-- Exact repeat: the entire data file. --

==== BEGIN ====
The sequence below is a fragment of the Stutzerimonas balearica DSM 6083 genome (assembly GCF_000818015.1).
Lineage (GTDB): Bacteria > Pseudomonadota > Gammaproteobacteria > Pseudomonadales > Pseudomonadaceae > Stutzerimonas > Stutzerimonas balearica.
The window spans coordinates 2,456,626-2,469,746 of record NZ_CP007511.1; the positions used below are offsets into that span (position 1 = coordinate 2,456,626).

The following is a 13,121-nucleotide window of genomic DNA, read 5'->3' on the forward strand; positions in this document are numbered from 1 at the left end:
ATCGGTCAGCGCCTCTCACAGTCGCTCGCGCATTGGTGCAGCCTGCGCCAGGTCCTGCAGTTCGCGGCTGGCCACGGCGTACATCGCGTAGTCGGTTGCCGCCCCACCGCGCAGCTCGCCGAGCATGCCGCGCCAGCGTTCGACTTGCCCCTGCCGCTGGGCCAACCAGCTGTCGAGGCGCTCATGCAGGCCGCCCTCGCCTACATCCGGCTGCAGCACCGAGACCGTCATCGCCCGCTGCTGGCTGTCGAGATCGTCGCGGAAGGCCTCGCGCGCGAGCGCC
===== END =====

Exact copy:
The sequence below is a fragment of the Stutzerimonas balearica DSM 6083 genome (assembly GCF_000818015.1).
Lineage (GTDB): Bacteria > Pseudomonadota > Gammaproteobacteria > Pseudomonadales > Pseudomonadaceae > Stutzerimonas > Stutzerimonas balearica.
The window spans coordinates 2,456,626-2,469,746 of record NZ_CP007511.1; the positions used below are offsets into that span (position 1 = coordinate 2,456,626).

The following is a 13,121-nucleotide window of genomic DNA, read 5'->3' on the forward strand; positions in this document are numbered from 1 at the left end:
ATCGGTCAGCGCCTCTCACAGTCGCTCGCGCATTGGTGCAGCCTGCGCCAGGTCCTGCAGTTCGCGGCTGGCCACGGCGTACATCGCGTAGTCGGTTGCCGCCCCACCGCGCAGCTCGCCGAGCATGCCGCGCCAGCGTTCGACTTGCCCCTGCCGCTGGGCCAACCAGCTGTCGAGGCGCTCATGCAGGCCGCCCTCGCCTACATCCGGCTGCAGCACCGAGACCGTCATCGCCCGCTGCTGGCTGTCGAGATCGTCGCGGAAGGCCTCGCGCGCGAGCGCC